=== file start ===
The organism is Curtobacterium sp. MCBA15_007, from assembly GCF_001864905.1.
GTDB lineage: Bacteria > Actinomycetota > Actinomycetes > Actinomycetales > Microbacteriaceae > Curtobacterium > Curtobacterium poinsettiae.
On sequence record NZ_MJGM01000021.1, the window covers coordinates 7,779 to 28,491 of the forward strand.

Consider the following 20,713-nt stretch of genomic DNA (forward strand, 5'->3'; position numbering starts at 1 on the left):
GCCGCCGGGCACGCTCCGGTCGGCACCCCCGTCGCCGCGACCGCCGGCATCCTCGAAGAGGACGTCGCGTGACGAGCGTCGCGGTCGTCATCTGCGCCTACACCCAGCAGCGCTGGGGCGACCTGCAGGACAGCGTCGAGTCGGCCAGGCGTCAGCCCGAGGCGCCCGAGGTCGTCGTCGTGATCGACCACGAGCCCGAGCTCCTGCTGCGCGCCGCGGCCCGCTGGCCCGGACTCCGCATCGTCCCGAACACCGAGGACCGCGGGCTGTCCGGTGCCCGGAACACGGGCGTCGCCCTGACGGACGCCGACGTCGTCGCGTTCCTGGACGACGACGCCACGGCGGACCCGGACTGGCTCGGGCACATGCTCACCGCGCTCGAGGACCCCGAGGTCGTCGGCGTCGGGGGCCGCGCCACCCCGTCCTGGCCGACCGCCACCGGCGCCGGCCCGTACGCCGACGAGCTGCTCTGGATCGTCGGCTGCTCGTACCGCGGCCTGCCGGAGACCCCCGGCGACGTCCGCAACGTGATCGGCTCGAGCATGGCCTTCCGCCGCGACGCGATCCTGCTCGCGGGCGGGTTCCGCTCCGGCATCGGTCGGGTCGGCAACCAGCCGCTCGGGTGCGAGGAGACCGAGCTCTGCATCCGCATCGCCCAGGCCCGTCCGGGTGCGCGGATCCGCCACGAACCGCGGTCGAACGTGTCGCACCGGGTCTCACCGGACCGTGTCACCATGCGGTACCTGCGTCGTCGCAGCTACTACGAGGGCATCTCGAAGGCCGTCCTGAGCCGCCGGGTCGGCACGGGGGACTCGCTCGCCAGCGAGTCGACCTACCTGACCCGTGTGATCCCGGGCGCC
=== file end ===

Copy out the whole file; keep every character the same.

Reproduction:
The organism is Curtobacterium sp. MCBA15_007, from assembly GCF_001864905.1.
GTDB lineage: Bacteria > Actinomycetota > Actinomycetes > Actinomycetales > Microbacteriaceae > Curtobacterium > Curtobacterium poinsettiae.
On sequence record NZ_MJGM01000021.1, the window covers coordinates 7,779 to 28,491 of the forward strand.

Consider the following 20,713-nt stretch of genomic DNA (forward strand, 5'->3'; position numbering starts at 1 on the left):
GCCGCCGGGCACGCTCCGGTCGGCACCCCCGTCGCCGCGACCGCCGGCATCCTCGAAGAGGACGTCGCGTGACGAGCGTCGCGGTCGTCATCTGCGCCTACACCCAGCAGCGCTGGGGCGACCTGCAGGACAGCGTCGAGTCGGCCAGGCGTCAGCCCGAGGCGCCCGAGGTCGTCGTCGTGATCGACCACGAGCCCGAGCTCCTGCTGCGCGCCGCGGCCCGCTGGCCCGGACTCCGCATCGTCCCGAACACCGAGGACCGCGGGCTGTCCGGTGCCCGGAACACGGGCGTCGCCCTGACGGACGCCGACGTCGTCGCGTTCCTGGACGACGACGCCACGGCGGACCCGGACTGGCTCGGGCACATGCTCACCGCGCTCGAGGACCCCGAGGTCGTCGGCGTCGGGGGCCGCGCCACCCCGTCCTGGCCGACCGCCACCGGCGCCGGCCCGTACGCCGACGAGCTGCTCTGGATCGTCGGCTGCTCGTACCGCGGCCTGCCGGAGACCCCCGGCGACGTCCGCAACGTGATCGGCTCGAGCATGGCCTTCCGCCGCGACGCGATCCTGCTCGCGGGCGGGTTCCGCTCCGGCATCGGTCGGGTCGGCAACCAGCCGCTCGGGTGCGAGGAGACCGAGCTCTGCATCCGCATCGCCCAGGCCCGTCCGGGTGCGCGGATCCGCCACGAACCGCGGTCGAACGTGTCGCACCGGGTCTCACCGGACCGTGTCACCATGCGGTACCTGCGTCGTCGCAGCTACTACGAGGGCATCTCGAAGGCCGTCCTGAGCCGCCGGGTCGGCACGGGGGACTCGCTCGCCAGCGAGTCGACCTACCTGACCCGTGTGATCCCGGGCGCC